Sponsored by SANS, CyberStart America started out by offering girls-only competitions and training under the name Girls Go CyberStart. However, they have recently broadened their scope to include all high school students, changing their name accordingly. Its mission is “to build a US national pipeline for talented students to enter the cybersecurity workforce.”
“CyberStart REALLY made a big impact on my daughter! The first year, she had zero experience in computer coding or cybersecurity. After participating, she decided to take AP Computer Science A and now she won a summer internship at the NJ Cyber Security Office!”—Parent of CyberStart student
Participation runs during the school year and students can register on CyberStart America’s website. Each student must be confirmed by a teacher or an adult advisor. Playing begins October 30, 2020 and runs through March 8, 2021, in order to qualify for the National Cyber Scholarship Competition. Visit cyberstartamerica.org to learn more.
CYBER.ORG is a platform for teachers created on the belief that “K-12 cyber education is the key to solving the cyber workforce shortage.” In addition to a wealth of resources for teachers, it sponsors free Capture the Flag competitions to train students on encryption, hacking, and overall cybersecurity problems, in much the way that real-world cybersecurity teams train.
Using the Capture the Flag platform, the individual student or team of students is presented with several categories of challenges and questions. They select a category and a challenge that is scored based on difficulty, collecting points for correct answers. Most Capture the Flag competitions last between a few days to a week, providing ample time for students to solve the challenges. Students can participate in the classroom or on their own at home. To create an account and find upcoming challenges, visit cyber.org/career-exploration/camps-and-competitions.
TechGirlz is a volunteer-driven, non-profit program whose mission is to inspire middle school girls to explore all the possibilities in technology. They accomplish this mission by providing free, hands-on, project-based workshops (TechShopz) and camps (TechCampz), led by volunteers, for girls in grades 5-8, virtually or in person. The wide variety of topics offered helps girls understand that working in tech can be more than just coding. And they learn that no matter what they have an interest in, there is likely something in tech for them. TechGirlz has made a notable impact with its participants—82% of girls who have attended a workshop have changed their minds, in a positive way, about a potential career in technology.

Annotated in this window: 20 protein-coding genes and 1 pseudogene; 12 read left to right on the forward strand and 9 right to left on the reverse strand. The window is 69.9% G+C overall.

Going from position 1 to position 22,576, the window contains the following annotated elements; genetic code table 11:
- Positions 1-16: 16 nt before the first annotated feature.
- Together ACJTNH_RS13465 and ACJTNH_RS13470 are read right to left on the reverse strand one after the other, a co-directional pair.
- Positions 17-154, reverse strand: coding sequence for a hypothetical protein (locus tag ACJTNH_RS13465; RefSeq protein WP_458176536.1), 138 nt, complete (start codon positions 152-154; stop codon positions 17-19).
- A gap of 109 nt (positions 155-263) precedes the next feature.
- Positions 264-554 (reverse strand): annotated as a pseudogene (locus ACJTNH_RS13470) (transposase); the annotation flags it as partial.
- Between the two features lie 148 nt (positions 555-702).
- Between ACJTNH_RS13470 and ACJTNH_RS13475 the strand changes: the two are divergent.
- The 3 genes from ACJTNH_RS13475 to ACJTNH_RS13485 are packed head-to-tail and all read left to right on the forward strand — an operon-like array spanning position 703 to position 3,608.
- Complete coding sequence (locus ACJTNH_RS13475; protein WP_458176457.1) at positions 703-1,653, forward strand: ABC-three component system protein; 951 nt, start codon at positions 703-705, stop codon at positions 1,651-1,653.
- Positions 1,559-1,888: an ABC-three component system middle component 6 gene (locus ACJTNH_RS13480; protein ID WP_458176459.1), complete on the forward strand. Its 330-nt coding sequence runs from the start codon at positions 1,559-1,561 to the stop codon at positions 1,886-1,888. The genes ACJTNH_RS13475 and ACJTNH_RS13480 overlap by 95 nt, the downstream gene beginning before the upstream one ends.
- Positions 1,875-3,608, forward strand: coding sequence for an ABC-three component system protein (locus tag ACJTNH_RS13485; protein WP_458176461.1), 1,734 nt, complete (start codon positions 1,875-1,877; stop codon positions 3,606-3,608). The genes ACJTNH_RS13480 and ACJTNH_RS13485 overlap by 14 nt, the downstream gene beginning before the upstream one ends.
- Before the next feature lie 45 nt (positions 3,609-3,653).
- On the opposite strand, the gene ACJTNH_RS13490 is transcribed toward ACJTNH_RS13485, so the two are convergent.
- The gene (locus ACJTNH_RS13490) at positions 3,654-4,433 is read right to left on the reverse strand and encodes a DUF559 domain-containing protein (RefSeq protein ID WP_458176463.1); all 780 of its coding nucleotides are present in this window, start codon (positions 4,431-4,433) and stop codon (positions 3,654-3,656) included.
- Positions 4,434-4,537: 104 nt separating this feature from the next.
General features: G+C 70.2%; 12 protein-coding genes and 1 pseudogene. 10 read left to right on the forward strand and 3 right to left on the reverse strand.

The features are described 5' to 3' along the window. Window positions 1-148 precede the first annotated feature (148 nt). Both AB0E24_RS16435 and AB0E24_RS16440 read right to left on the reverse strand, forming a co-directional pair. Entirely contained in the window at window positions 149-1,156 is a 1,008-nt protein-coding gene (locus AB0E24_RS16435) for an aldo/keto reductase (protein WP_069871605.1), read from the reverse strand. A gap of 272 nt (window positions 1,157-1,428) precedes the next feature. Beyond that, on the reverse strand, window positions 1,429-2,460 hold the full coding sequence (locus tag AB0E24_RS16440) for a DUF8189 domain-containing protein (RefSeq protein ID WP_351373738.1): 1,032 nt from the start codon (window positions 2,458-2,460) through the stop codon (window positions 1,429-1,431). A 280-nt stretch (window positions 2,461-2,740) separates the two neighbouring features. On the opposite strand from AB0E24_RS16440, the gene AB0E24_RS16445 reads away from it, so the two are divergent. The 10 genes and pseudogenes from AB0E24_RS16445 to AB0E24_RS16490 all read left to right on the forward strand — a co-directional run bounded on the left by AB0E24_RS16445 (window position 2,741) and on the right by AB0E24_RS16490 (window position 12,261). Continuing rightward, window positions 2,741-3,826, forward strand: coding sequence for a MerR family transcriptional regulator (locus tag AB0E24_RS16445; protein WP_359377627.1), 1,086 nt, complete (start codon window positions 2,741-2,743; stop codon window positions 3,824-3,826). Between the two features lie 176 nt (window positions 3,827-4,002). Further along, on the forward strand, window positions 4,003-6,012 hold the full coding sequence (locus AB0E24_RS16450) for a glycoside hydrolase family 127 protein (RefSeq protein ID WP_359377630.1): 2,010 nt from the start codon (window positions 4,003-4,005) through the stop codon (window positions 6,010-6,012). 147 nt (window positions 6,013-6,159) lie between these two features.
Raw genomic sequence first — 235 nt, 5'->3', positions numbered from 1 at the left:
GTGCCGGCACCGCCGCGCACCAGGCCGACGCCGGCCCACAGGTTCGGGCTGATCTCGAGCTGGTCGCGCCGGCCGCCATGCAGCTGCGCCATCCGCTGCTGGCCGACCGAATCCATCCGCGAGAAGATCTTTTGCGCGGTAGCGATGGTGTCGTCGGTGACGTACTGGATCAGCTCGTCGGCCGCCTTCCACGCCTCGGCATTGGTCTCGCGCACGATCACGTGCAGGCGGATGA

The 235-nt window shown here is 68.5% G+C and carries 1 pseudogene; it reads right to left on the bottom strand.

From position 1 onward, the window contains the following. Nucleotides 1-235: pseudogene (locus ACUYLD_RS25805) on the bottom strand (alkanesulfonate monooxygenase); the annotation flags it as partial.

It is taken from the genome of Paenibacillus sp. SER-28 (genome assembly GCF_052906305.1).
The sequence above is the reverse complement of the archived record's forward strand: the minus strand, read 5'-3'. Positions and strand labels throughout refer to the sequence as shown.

Among the TechShopz offerings are seven workshops and one TechCamp teaching different aspects of cybersecurity including:
- Cybersecurity Basics
- How Computers Talk: Intro to Network Communications
- Introduction to Encryption
- Cyber Stalking: How to Keep Your Private Information Safe
- The Internet of Things (IoT) and Smart Devices
These workshops and camps not only teach students about several different facts of cybersecurity, they also encourage responsible online behavior. The more the participants learn about how computers and the internet work and the different ways that people and information can be kept safe online, the more careful they become with their own online interactions. View and register for upcoming workshops.
Other Ways to Explore Cybersecurity
Summer is a great time to explore cybersecurity. While it may feel early to be thinking about next summer, this might be a good time to consider one of the high-quality cybersecurity summer camps for your teen. These summer experiences help students explore the field and learn foundational principles and skills before they enter college.
The three largest cybersecurity summer camps, AFA CyberCamps, GenCyber, and iD Tech, are offered on college campuses and other locations all over the country, and vary widely in price (one is free of charge). Read more about the camps.
Some universities and colleges offer pre-college cybersecurity summer programs. For example, NYU and the University of Maryland offer programs. University-based programs have the added benefit of giving your teen experience being on a college campus and talking with college students, helping them prepare for their college search process.
The best way to learn about these programs is to contact your local university’s computer science department and inquire about their cybersecurity offerings for high school students. This is also a good opportunity to ask about their curriculum, type of degrees offered, professors, and their success at career placement. Not only will you learn about their program, your inquiry will demonstrate your interest and curiosity about the university and what they have to offer.
Cybersecurity may sound like a highly technical field that requires years of college-level coursework and development of deep skills and experience (and for some cybersecurity careers, this is the case). Yet there are many ways for teens to get involved, learn about the many facets of the field, and get some hands-on training that is both fun and challenging. For a teen interested in tech, a cybersecurity after-school or summer program may help to introduce potential academic and career paths they hadn’t considered, and give them new skills that are transferable to other tech domains even if they don’t choose cybersecurity as a direction.
Many national agencies like the Air Force, National Science Foundation, and National Security Agency are keen to interest students in this field and offer support to schools and other organizations that want to run programs in cybersecurity. Check with your school to see if it offers any programs or competitions, and if not—consider taking advantage of those resources and starting your own!